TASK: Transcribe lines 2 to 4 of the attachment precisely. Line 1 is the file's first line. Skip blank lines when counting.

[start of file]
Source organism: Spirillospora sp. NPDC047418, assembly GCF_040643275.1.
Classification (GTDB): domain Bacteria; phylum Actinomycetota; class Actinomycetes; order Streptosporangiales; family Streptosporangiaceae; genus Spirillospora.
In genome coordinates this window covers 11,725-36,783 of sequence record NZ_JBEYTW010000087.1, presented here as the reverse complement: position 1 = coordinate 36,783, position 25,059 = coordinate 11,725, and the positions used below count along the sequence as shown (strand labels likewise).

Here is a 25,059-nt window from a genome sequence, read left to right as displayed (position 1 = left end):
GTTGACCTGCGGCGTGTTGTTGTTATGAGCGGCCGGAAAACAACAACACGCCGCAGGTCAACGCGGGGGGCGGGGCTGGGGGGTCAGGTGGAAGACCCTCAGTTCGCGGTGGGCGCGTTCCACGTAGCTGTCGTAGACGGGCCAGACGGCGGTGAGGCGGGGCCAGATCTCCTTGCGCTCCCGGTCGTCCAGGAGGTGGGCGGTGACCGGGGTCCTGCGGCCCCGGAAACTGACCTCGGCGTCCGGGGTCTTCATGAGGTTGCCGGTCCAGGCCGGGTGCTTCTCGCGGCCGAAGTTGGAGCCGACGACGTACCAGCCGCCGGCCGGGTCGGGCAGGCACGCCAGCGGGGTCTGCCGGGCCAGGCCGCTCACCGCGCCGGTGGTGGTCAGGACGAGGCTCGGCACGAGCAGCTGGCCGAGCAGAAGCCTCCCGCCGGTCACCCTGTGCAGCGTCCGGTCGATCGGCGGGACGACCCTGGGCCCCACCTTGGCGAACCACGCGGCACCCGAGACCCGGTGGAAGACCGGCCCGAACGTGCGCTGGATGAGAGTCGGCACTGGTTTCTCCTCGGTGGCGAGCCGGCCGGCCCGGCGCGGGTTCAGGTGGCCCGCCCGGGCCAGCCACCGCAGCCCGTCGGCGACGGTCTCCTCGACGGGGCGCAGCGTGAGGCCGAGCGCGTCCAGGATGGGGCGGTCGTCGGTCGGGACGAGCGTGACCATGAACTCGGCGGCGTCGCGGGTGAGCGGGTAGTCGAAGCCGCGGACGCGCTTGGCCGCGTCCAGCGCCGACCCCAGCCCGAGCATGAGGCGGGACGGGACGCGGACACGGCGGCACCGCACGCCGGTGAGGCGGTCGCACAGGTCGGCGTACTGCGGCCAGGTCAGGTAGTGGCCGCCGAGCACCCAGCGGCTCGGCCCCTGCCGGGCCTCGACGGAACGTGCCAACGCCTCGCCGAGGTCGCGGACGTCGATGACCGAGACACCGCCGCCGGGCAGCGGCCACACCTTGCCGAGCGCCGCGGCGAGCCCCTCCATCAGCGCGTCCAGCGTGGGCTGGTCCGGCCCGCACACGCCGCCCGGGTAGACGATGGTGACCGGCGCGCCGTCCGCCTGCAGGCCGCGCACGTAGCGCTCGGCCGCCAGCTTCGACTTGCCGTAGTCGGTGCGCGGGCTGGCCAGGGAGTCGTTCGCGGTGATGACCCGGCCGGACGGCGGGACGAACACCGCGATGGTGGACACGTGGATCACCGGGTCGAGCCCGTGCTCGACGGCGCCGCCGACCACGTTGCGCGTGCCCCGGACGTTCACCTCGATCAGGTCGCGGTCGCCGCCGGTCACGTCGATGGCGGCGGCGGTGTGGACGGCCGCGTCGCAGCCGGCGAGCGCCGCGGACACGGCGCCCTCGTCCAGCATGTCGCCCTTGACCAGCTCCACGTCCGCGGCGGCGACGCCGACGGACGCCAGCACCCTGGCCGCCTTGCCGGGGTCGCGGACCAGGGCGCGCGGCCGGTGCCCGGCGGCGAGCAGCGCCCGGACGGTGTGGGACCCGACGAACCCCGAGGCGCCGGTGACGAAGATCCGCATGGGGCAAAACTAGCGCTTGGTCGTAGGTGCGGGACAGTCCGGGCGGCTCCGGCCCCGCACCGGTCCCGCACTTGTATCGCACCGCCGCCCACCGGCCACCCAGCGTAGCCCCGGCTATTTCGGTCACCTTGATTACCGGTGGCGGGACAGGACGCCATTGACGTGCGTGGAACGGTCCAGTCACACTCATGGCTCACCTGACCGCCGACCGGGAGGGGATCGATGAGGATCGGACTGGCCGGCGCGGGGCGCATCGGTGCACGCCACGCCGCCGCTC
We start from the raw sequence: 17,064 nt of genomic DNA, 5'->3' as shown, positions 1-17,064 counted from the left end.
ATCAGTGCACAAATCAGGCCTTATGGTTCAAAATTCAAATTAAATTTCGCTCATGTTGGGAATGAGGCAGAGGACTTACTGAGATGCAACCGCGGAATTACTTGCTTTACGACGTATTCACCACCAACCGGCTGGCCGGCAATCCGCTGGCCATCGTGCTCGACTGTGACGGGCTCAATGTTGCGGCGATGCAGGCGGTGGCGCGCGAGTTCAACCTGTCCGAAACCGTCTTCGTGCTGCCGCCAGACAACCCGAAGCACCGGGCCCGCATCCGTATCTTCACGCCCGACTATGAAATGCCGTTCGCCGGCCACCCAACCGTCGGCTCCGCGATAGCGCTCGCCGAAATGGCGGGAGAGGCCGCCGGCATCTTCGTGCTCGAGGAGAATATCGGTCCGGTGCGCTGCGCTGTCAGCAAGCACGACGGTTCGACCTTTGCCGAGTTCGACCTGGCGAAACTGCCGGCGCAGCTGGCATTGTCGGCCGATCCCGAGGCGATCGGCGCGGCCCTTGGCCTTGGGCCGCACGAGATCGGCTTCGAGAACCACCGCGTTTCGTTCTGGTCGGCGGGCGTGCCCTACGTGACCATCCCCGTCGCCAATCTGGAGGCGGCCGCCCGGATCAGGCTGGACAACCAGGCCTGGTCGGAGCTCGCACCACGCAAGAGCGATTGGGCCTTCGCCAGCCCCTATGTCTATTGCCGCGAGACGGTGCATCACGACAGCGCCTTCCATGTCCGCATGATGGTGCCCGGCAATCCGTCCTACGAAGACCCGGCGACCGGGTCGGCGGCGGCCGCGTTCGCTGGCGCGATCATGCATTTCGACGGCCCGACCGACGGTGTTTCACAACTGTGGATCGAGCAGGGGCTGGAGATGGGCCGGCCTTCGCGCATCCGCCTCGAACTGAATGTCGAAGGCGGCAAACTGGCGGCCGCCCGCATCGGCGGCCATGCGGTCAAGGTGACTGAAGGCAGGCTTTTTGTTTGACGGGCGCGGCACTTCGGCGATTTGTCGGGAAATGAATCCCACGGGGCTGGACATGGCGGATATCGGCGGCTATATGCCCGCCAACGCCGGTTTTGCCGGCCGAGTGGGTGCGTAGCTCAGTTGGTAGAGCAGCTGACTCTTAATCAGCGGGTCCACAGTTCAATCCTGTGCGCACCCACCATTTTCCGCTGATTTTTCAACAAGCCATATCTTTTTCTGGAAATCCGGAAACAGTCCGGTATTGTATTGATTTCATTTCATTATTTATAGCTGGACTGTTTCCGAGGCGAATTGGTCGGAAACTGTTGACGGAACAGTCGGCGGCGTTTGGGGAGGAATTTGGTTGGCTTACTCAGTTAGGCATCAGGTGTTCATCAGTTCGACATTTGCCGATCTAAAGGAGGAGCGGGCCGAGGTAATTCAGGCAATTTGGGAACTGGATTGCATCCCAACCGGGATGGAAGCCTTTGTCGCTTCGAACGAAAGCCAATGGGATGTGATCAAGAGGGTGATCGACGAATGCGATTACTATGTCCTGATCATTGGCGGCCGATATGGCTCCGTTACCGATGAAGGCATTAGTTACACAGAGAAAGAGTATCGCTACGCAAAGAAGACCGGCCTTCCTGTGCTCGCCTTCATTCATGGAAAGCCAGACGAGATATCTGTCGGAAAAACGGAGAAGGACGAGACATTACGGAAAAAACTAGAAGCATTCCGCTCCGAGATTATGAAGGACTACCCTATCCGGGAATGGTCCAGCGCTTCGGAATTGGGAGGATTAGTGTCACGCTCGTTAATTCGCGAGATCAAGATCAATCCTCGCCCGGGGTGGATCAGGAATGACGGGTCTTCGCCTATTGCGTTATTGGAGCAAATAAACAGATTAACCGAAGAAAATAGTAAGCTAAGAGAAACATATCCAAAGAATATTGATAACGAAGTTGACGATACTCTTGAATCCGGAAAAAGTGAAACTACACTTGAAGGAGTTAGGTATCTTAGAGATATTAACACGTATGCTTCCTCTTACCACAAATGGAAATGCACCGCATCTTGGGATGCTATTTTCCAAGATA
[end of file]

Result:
Classification (GTDB): domain Bacteria; phylum Actinomycetota; class Actinomycetes; order Streptosporangiales; family Streptosporangiaceae; genus Spirillospora.
In genome coordinates this window covers 11,725-36,783 of sequence record NZ_JBEYTW010000087.1, presented here as the reverse complement: position 1 = coordinate 36,783, position 25,059 = coordinate 11,725, and the positions used below count along the sequence as shown (strand labels likewise).

Here is a 25,059-nt window from a genome sequence, read left to right as displayed (position 1 = left end):